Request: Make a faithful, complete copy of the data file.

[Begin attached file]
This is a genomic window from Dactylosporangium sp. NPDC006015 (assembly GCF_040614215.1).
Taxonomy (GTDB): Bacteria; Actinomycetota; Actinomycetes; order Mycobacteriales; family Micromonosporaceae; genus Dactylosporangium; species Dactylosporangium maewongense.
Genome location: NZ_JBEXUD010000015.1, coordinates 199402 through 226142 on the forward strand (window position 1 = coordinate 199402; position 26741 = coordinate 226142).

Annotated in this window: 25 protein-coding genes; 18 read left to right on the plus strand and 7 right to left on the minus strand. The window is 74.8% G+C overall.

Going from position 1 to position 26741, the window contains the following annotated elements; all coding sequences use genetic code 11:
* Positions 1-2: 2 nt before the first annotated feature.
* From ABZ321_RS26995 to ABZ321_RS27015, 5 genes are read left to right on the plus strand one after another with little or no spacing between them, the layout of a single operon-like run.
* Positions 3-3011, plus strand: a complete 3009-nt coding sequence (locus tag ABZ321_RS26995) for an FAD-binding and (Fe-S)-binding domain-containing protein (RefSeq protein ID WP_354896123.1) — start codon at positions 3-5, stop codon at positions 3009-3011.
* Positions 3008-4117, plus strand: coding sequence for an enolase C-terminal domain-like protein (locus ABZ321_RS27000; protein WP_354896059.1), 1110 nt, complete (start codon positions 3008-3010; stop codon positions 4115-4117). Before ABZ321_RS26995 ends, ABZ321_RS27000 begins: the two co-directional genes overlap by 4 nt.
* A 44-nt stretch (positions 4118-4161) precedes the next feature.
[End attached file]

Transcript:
This is a genomic window from Dactylosporangium sp. NPDC006015 (assembly GCF_040614215.1).
Taxonomy (GTDB): Bacteria; Actinomycetota; Actinomycetes; order Mycobacteriales; family Micromonosporaceae; genus Dactylosporangium; species Dactylosporangium maewongense.
Genome location: NZ_JBEXUD010000015.1, coordinates 199402 through 226142 on the forward strand (window position 1 = coordinate 199402; position 26741 = coordinate 226142).

Annotated in this window: 25 protein-coding genes; 18 read left to right on the plus strand and 7 right to left on the minus strand. The window is 74.8% G+C overall.

Going from position 1 to position 26741, the window contains the following annotated elements; all coding sequences use genetic code 11:
* Positions 1-2: 2 nt before the first annotated feature.
* From ABZ321_RS26995 to ABZ321_RS27015, 5 genes are read left to right on the plus strand one after another with little or no spacing between them, the layout of a single operon-like run.
* Positions 3-3011, plus strand: a complete 3009-nt coding sequence (locus tag ABZ321_RS26995) for an FAD-binding and (Fe-S)-binding domain-containing protein (RefSeq protein ID WP_354896123.1) — start codon at positions 3-5, stop codon at positions 3009-3011.
* Positions 3008-4117, plus strand: coding sequence for an enolase C-terminal domain-like protein (locus ABZ321_RS27000; protein WP_354896059.1), 1110 nt, complete (start codon positions 3008-3010; stop codon positions 4115-4117). Before ABZ321_RS26995 ends, ABZ321_RS27000 begins: the two co-directional genes overlap by 4 nt.
* A 44-nt stretch (positions 4118-4161) precedes the next feature.